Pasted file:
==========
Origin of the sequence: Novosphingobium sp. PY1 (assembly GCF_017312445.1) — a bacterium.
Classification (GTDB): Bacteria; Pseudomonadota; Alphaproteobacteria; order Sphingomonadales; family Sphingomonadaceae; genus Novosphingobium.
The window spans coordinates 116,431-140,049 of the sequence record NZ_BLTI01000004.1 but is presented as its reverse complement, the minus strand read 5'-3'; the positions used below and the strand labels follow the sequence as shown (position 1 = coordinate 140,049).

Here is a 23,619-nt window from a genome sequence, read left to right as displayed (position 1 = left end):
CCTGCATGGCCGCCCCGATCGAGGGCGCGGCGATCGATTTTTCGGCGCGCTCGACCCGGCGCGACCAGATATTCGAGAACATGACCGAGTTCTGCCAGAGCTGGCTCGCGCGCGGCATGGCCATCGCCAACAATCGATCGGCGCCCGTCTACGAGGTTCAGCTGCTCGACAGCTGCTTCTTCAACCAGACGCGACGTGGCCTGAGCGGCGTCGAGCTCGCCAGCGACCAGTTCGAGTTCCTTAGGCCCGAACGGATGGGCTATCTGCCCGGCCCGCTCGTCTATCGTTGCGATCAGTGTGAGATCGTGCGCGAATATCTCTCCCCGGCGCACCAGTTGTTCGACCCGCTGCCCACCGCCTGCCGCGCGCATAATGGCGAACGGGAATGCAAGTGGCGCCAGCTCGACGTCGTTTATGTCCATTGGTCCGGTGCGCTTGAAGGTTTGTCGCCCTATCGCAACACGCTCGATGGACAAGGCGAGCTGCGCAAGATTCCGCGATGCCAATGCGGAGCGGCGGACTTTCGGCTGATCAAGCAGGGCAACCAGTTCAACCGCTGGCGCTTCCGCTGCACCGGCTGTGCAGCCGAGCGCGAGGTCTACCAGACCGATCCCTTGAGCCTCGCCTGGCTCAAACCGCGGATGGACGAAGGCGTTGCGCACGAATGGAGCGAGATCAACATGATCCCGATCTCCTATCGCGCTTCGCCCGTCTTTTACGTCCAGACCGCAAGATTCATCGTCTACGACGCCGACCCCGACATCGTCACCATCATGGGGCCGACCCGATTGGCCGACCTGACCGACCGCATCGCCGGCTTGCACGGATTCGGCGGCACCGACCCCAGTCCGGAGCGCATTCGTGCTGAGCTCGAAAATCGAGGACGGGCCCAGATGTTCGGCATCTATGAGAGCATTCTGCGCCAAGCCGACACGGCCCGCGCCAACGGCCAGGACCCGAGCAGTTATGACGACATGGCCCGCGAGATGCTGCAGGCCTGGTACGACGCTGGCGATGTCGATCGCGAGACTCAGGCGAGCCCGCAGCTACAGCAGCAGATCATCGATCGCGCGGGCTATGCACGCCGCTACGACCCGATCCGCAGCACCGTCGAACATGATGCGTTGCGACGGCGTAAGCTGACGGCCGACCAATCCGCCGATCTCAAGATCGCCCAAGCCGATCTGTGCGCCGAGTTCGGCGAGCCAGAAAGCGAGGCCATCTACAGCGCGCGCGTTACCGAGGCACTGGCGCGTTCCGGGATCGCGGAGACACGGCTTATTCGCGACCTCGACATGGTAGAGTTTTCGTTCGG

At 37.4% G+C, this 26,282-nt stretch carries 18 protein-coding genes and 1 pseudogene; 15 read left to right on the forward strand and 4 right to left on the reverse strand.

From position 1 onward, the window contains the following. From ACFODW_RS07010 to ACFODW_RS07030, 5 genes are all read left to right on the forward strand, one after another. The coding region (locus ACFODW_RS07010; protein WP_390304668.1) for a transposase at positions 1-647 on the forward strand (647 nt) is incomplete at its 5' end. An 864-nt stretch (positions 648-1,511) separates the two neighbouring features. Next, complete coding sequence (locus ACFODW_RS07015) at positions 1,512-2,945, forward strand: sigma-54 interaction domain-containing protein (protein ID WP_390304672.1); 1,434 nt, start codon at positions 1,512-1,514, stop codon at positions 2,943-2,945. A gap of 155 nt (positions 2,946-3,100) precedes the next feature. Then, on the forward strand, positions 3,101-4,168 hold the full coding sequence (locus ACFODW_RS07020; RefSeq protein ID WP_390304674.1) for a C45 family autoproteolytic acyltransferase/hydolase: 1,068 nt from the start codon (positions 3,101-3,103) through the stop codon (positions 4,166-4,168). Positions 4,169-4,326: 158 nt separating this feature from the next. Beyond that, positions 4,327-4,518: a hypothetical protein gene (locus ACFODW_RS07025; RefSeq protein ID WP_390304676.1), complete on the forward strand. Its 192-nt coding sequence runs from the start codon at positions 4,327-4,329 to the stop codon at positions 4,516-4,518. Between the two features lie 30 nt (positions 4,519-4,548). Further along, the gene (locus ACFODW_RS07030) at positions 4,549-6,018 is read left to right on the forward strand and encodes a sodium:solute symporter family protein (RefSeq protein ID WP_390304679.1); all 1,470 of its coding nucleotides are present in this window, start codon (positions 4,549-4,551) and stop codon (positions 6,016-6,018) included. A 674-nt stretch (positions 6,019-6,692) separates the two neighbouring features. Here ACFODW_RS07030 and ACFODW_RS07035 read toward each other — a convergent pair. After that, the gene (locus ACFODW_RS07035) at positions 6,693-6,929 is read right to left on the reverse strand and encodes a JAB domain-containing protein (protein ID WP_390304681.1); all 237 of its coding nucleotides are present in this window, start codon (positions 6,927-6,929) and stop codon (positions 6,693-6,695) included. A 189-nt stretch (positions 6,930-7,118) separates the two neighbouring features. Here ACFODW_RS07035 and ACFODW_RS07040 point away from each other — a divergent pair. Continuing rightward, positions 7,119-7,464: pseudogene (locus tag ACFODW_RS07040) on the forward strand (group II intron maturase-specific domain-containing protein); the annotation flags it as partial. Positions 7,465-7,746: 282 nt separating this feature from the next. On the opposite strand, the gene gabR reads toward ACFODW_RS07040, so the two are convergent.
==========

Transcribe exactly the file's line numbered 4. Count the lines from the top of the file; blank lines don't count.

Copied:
Here is a 23,619-nt window from a genome sequence, read left to right as displayed (position 1 = left end):